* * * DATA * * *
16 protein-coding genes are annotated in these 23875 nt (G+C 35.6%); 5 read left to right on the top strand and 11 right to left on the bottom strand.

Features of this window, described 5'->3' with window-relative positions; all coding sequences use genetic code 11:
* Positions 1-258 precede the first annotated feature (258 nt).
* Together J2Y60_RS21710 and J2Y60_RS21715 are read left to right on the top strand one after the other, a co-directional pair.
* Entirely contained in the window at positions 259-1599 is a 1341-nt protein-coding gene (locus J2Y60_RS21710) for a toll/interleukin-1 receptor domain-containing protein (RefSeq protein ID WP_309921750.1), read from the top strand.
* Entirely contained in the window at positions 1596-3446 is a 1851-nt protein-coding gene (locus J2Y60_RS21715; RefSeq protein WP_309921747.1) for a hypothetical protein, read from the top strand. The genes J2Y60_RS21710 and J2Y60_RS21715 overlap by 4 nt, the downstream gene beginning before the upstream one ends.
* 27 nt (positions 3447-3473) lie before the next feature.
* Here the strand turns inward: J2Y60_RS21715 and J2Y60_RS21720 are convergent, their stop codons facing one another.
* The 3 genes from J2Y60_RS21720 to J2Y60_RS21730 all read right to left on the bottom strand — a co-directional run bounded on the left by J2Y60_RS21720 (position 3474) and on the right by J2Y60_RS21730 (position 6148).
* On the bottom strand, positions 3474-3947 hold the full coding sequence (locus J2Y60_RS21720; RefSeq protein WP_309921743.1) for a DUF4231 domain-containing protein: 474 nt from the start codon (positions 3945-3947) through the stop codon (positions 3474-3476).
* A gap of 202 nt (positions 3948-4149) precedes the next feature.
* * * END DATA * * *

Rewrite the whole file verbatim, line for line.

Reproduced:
16 protein-coding genes are annotated in these 23875 nt (G+C 35.6%); 5 read left to right on the top strand and 11 right to left on the bottom strand.

Features of this window, described 5'->3' with window-relative positions; all coding sequences use genetic code 11:
* Positions 1-258 precede the first annotated feature (258 nt).
* Together J2Y60_RS21710 and J2Y60_RS21715 are read left to right on the top strand one after the other, a co-directional pair.
* Entirely contained in the window at positions 259-1599 is a 1341-nt protein-coding gene (locus J2Y60_RS21710) for a toll/interleukin-1 receptor domain-containing protein (RefSeq protein ID WP_309921750.1), read from the top strand.
* Entirely contained in the window at positions 1596-3446 is a 1851-nt protein-coding gene (locus J2Y60_RS21715; RefSeq protein WP_309921747.1) for a hypothetical protein, read from the top strand. The genes J2Y60_RS21710 and J2Y60_RS21715 overlap by 4 nt, the downstream gene beginning before the upstream one ends.
* 27 nt (positions 3447-3473) lie before the next feature.
* Here the strand turns inward: J2Y60_RS21715 and J2Y60_RS21720 are convergent, their stop codons facing one another.
* The 3 genes from J2Y60_RS21720 to J2Y60_RS21730 all read right to left on the bottom strand — a co-directional run bounded on the left by J2Y60_RS21720 (position 3474) and on the right by J2Y60_RS21730 (position 6148).
* On the bottom strand, positions 3474-3947 hold the full coding sequence (locus J2Y60_RS21720; RefSeq protein WP_309921743.1) for a DUF4231 domain-containing protein: 474 nt from the start codon (positions 3945-3947) through the stop codon (positions 3474-3476).
* A gap of 202 nt (positions 3948-4149) precedes the next feature.